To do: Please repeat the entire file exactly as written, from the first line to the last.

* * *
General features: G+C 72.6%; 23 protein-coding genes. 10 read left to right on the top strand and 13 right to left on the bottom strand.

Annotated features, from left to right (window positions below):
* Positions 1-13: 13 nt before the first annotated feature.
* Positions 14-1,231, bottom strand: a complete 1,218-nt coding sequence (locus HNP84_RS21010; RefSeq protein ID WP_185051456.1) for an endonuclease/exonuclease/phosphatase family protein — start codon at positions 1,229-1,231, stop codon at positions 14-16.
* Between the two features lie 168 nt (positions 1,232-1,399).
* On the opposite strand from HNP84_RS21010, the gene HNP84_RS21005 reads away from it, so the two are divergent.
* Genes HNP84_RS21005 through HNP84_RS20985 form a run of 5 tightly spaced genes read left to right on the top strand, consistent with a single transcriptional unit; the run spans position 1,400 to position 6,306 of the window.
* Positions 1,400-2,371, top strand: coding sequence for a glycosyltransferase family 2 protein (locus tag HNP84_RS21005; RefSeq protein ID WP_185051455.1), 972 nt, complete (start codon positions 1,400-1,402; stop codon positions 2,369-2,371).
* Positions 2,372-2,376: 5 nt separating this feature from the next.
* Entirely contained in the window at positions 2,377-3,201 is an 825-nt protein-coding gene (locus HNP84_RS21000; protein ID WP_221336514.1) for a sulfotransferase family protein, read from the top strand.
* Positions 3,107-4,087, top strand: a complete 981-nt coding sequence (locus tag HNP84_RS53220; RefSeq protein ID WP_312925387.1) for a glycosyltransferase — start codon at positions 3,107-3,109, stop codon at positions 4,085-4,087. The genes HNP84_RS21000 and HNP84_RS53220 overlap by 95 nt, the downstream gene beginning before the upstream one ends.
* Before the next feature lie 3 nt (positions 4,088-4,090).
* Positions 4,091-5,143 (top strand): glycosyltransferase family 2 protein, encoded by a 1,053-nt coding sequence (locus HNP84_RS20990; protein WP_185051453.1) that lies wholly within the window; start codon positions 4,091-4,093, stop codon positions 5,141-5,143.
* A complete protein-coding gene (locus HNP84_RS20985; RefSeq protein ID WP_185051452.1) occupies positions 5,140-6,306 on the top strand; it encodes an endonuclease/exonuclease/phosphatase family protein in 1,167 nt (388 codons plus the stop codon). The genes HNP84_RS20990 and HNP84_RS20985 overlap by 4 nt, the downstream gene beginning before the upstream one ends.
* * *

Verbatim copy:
General features: G+C 72.6%; 23 protein-coding genes. 10 read left to right on the top strand and 13 right to left on the bottom strand.

Annotated features, from left to right (window positions below):
* Positions 1-13: 13 nt before the first annotated feature.
* Positions 14-1,231, bottom strand: a complete 1,218-nt coding sequence (locus HNP84_RS21010; RefSeq protein ID WP_185051456.1) for an endonuclease/exonuclease/phosphatase family protein — start codon at positions 1,229-1,231, stop codon at positions 14-16.
* Between the two features lie 168 nt (positions 1,232-1,399).
* On the opposite strand from HNP84_RS21010, the gene HNP84_RS21005 reads away from it, so the two are divergent.
* Genes HNP84_RS21005 through HNP84_RS20985 form a run of 5 tightly spaced genes read left to right on the top strand, consistent with a single transcriptional unit; the run spans position 1,400 to position 6,306 of the window.
* Positions 1,400-2,371, top strand: coding sequence for a glycosyltransferase family 2 protein (locus tag HNP84_RS21005; RefSeq protein ID WP_185051455.1), 972 nt, complete (start codon positions 1,400-1,402; stop codon positions 2,369-2,371).
* Positions 2,372-2,376: 5 nt separating this feature from the next.
* Entirely contained in the window at positions 2,377-3,201 is an 825-nt protein-coding gene (locus HNP84_RS21000; protein ID WP_221336514.1) for a sulfotransferase family protein, read from the top strand.
* Positions 3,107-4,087, top strand: a complete 981-nt coding sequence (locus tag HNP84_RS53220; RefSeq protein ID WP_312925387.1) for a glycosyltransferase — start codon at positions 3,107-3,109, stop codon at positions 4,085-4,087. The genes HNP84_RS21000 and HNP84_RS53220 overlap by 95 nt, the downstream gene beginning before the upstream one ends.
* Before the next feature lie 3 nt (positions 4,088-4,090).
* Positions 4,091-5,143 (top strand): glycosyltransferase family 2 protein, encoded by a 1,053-nt coding sequence (locus HNP84_RS20990; protein WP_185051453.1) that lies wholly within the window; start codon positions 4,091-4,093, stop codon positions 5,141-5,143.
* A complete protein-coding gene (locus HNP84_RS20985; RefSeq protein ID WP_185051452.1) occupies positions 5,140-6,306 on the top strand; it encodes an endonuclease/exonuclease/phosphatase family protein in 1,167 nt (388 codons plus the stop codon). The genes HNP84_RS20990 and HNP84_RS20985 overlap by 4 nt, the downstream gene beginning before the upstream one ends.